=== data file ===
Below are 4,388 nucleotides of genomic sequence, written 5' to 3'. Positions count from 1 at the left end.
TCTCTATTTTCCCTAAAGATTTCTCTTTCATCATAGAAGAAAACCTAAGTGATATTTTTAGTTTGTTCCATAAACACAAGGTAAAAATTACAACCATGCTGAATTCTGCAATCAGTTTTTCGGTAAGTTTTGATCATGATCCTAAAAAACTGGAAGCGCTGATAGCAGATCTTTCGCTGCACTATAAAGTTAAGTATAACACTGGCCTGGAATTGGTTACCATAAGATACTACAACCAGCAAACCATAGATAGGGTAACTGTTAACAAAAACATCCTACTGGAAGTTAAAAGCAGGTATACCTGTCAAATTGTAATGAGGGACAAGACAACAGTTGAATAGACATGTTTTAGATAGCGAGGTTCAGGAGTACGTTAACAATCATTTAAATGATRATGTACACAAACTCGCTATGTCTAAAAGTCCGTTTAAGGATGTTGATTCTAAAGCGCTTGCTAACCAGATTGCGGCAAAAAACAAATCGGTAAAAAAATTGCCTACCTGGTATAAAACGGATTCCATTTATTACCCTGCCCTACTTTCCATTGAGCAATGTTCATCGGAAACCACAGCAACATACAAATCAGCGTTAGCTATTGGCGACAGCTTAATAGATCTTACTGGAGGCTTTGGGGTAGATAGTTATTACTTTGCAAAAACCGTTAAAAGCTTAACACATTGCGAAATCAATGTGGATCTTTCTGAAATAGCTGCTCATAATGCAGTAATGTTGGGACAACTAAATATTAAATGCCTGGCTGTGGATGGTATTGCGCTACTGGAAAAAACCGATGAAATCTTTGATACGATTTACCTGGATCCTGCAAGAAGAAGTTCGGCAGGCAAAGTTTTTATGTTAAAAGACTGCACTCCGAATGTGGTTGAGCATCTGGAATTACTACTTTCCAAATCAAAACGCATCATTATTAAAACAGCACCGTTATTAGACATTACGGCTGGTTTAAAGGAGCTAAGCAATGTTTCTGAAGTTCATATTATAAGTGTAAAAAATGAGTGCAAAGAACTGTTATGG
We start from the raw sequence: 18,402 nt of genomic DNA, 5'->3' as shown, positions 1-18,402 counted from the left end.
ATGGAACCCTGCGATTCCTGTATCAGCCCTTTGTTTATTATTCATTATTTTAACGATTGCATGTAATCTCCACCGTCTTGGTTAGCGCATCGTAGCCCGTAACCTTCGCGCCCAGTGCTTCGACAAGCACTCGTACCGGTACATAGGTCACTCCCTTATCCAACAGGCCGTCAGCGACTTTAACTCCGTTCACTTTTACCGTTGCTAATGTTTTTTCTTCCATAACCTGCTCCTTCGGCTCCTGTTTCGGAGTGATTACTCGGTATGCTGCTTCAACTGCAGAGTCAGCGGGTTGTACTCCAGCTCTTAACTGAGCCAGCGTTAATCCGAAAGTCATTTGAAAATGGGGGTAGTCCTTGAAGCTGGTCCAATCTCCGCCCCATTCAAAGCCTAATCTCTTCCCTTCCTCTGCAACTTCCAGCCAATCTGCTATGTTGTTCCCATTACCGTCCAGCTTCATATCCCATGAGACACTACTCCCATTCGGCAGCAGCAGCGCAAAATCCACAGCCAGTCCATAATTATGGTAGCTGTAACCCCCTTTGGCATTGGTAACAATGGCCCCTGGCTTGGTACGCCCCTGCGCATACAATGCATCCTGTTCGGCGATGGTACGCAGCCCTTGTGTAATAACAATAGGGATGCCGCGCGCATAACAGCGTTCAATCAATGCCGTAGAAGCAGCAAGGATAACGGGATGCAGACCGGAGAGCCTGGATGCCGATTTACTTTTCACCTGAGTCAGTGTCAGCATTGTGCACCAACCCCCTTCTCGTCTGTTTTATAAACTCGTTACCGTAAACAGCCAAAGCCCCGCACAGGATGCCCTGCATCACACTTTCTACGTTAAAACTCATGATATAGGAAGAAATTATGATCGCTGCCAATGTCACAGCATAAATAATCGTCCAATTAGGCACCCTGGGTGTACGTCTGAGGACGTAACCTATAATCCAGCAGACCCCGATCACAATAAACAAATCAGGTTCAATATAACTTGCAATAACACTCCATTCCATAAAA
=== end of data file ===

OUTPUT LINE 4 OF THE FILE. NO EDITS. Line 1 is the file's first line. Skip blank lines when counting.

ATGGAACCCTGCGATTCCTGTATCAGCCCTTTGTTTATTATTCATTATTTTAACGATTGCATGTAATCTCCACCGTCTTGGTTAGCGCATCGTAGCCCGTAACCTTCGCGCCCAGTGCTTCGACAAGCACTCGTACCGGTACATAGGTCACTCCCTTATCCAACAGGCCGTCAGCGACTTTAACTCCGTTCACTTTTACCGTTGCTAATGTTTTTTCTTCCATAACCTGCTCCTTCGGCTCCTGTTTCGGAGTGATTACTCGGTATGCTGCTTCAACTGCAGAGTCAGCGGGTTGTACTCCAGCTCTTAACTGAGCCAGCGTTAATCCGAAAGTCATTTGAAAATGGGGGTAGTCCTTGAAGCTGGTCCAATCTCCGCCCCATTCAAAGCCTAATCTCTTCCCTTCCTCTGCAACTTCCAGCCAATCTGCTATGTTGTTCCCATTACCGTCCAGCTTCATATCCCATGAGACACTACTCCCATTCGGCAGCAGCAGCGCAAAATCCACAGCCAGTCCATAATTATGGTAGCTGTAACCCCCTTTGGCATTGGTAACAATGGCCCCTGGCTTGGTACGCCCCTGCGCATACAATGCATCCTGTTCGGCGATGGTACGCAGCCCTTGTGTAATAACAATAGGGATGCCGCGCGCATAACAGCGTTCAATCAATGCCGTAGAAGCAGCAAGGATAACGGGATGCAGACCGGAGAGCCTGGATGCCGATTTACTTTTCACCTGAGTCAGTGTCAGCATTGTGCACCAACCCCCTTCTCGTCTGTTTTATAAACTCGTTACCGTAAACAGCCAAAGCCCCGCACAGGATGCCCTGCATCACACTTTCTACGTTAAAACTCATGATATAGGAAGAAATTATGATCGCTGCCAATGTCACAGCATAAATAATCGTCCAATTAGGCACCCTGGGTGTACGTCTGAGGACGTAACCTATAATCCAGCAGACCCCGATCACAATAAACAAATCAGGTTCAATATAACTTGCAATAACACTCCATTCCATAAAA